It is true that he has left naturalism far behind. His theory of a primordial super-consciousness, not less than his theory of freedom, separates him from this school of thought as decisively as his theory of duration, with its corollary of an ever-growing and developing reality, divides him from the great idealists. It is true also that, according to my view, his metaphysic is religious: since I deem the important philosophic distinction between religious and non-religious metaphysic to be that God, or whatever in the system corresponds to God, does in the former take sides in a moving drama, while, with more consistency, but far less truth, he is, in the non-religious system, represented as indifferently related to all the multiplicity of which he constitutes the unity.
Now, M. Bergson's super-consciousness does certainly take sides, and, as we have seen, his system suffers to the full from the familiar difficulty to which, in one shape or another, all religious systems (as defined) are liable, namely, that the evils or the defects against which the Creator is waging war are evils and defects in a world of His own creating. But as M. Bergson has gone thus far in opposition both to naturalistic and to metaphysical orthodoxies, would not his scheme gain if he went yet further? Are there no other values' which he would do well to consider? His superconsciousness has already some quasi-aesthetic and quasi-moral qualities. We must attribute to it joy in full creative effort, and a corresponding alienation from those branches of the evolutionary stem which, preferring case to risk and effort, have remained stationary, or even descended in the organic scale. It may be that other values are difficult to include in his scheme, especially if he too rigorously banishes teleology. But why should he banish teleology? In his philosophy super-consciousness is so indeterminate that it is not permitted to hamper itself with any purpose more definite than that of self-augmentation. It is ignorant not only of its course, but of its goal; and for the sufficient reason that in M. Bergson's view, these things are not only unknown, but unknowable. But is there not a certain incongruity between the substance of such a philosophy and the sentiments associated with it by its author? Creation, freedom, will - these doubtless are great things; but we cannot lastingly admire them unless we know their drift. We cannot, I submit, rest satisfied with what differs so little from the haphazard; joy is no fitting consequent of efforts which are so nearly aimless. If values are to be taken into account, it is surely better to invoke God with a purpose, than supra-consciousness with none.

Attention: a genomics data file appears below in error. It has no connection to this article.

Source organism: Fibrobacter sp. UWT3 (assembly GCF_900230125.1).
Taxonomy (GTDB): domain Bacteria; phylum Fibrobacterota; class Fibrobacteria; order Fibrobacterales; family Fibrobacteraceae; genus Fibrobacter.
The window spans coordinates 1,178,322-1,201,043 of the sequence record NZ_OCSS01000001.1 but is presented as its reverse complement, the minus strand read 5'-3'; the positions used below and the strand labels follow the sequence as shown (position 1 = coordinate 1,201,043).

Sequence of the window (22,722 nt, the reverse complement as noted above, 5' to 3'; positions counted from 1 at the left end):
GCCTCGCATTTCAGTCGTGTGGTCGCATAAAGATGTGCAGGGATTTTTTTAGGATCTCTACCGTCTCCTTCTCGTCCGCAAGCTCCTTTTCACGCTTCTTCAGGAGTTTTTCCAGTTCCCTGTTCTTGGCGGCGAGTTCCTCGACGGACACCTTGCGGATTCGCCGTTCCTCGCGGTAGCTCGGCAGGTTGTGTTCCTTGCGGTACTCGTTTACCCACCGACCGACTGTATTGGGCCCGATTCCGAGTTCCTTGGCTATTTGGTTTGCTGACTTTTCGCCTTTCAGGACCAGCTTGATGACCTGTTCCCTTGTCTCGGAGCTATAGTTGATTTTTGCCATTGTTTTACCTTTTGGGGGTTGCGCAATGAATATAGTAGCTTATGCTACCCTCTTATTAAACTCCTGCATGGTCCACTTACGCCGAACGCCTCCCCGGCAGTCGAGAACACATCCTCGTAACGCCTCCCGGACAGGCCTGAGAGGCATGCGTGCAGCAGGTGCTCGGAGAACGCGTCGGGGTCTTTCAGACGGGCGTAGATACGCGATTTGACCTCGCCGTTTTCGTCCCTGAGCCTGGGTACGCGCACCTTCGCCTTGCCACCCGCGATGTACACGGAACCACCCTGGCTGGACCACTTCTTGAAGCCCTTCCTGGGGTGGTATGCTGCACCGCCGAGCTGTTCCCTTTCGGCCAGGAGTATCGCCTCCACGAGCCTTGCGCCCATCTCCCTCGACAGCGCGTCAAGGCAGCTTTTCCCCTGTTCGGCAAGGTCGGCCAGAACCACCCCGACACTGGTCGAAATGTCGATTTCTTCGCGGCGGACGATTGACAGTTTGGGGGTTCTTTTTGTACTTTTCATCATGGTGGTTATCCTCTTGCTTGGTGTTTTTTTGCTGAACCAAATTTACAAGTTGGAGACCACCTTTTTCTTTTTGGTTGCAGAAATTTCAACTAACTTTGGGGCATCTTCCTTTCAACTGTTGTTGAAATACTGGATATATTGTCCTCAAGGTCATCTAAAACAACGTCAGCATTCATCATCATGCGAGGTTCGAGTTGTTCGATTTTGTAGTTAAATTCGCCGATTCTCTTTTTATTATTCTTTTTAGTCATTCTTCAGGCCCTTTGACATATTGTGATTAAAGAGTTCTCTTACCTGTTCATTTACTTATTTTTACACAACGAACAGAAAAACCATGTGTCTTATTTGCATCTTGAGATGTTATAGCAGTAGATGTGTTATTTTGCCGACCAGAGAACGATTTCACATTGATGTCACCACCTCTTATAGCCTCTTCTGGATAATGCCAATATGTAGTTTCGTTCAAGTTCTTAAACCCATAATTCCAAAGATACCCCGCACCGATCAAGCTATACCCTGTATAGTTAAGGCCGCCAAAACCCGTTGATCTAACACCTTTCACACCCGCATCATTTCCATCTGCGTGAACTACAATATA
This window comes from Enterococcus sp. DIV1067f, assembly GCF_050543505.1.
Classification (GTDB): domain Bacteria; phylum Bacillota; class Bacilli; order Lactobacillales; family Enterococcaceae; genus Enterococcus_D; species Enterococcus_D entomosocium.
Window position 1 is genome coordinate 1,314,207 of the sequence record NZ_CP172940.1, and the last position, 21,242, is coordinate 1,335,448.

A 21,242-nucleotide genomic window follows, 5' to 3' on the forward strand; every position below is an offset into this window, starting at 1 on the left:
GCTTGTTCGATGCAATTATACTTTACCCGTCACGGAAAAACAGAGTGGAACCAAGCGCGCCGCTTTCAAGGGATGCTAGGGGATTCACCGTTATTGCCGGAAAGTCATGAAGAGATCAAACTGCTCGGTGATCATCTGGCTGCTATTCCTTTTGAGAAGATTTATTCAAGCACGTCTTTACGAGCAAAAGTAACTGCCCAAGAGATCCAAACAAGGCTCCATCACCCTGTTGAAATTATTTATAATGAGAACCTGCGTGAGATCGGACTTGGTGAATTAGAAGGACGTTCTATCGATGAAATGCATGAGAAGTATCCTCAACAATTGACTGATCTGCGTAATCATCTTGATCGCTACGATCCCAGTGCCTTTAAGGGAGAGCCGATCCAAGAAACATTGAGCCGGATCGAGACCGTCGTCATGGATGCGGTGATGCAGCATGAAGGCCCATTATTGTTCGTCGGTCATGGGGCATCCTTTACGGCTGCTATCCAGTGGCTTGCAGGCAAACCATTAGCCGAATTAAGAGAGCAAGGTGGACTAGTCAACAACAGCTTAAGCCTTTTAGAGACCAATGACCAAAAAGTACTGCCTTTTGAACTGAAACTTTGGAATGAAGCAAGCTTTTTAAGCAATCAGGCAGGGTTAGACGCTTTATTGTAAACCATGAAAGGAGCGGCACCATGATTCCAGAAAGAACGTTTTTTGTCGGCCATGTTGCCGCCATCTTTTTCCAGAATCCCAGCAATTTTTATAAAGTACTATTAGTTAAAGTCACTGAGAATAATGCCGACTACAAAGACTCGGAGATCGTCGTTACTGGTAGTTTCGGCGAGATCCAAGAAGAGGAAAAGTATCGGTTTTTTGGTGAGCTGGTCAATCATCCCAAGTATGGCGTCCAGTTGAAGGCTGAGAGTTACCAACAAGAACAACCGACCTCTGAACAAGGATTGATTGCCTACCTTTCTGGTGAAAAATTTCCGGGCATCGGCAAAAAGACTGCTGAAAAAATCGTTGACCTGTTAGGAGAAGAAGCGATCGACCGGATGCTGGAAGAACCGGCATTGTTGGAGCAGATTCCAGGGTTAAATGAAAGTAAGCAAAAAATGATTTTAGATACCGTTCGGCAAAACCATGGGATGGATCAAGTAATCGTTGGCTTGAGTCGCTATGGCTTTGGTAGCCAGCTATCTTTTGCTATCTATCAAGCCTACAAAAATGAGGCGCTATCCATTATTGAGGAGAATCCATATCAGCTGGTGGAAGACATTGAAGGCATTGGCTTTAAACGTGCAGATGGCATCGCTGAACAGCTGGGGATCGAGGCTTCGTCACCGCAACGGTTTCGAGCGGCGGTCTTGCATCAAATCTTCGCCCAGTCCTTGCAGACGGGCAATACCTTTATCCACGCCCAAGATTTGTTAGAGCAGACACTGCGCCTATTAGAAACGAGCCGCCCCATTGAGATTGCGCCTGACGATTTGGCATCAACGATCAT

Yet these deficiencies, if deficiencies they be, do little to diminish the debt of gratitude we owe to M. Bergson. Apart altogether from his admirable criticisms, his psychological insight, his charms of style, there is permanent value in his theories. And those who, like myself, find little satisfaction in the all-inclusive unification of the idealist systems; who cannot, either on rational or any other grounds, accept naturalism as a creed, will always turn with interest and admiration to this brilliant experiment in philosophic construction, so far removed from both.
The article above was taken from "Arthur James Balfour As Philosopher and Thinker: A Collection of the More Important and Interesting Passages in his Non-Political Writings, Speeches, and Addresses, 1897-1912" (Longmans, Green and Co., 1912) by Wilfred M. Short.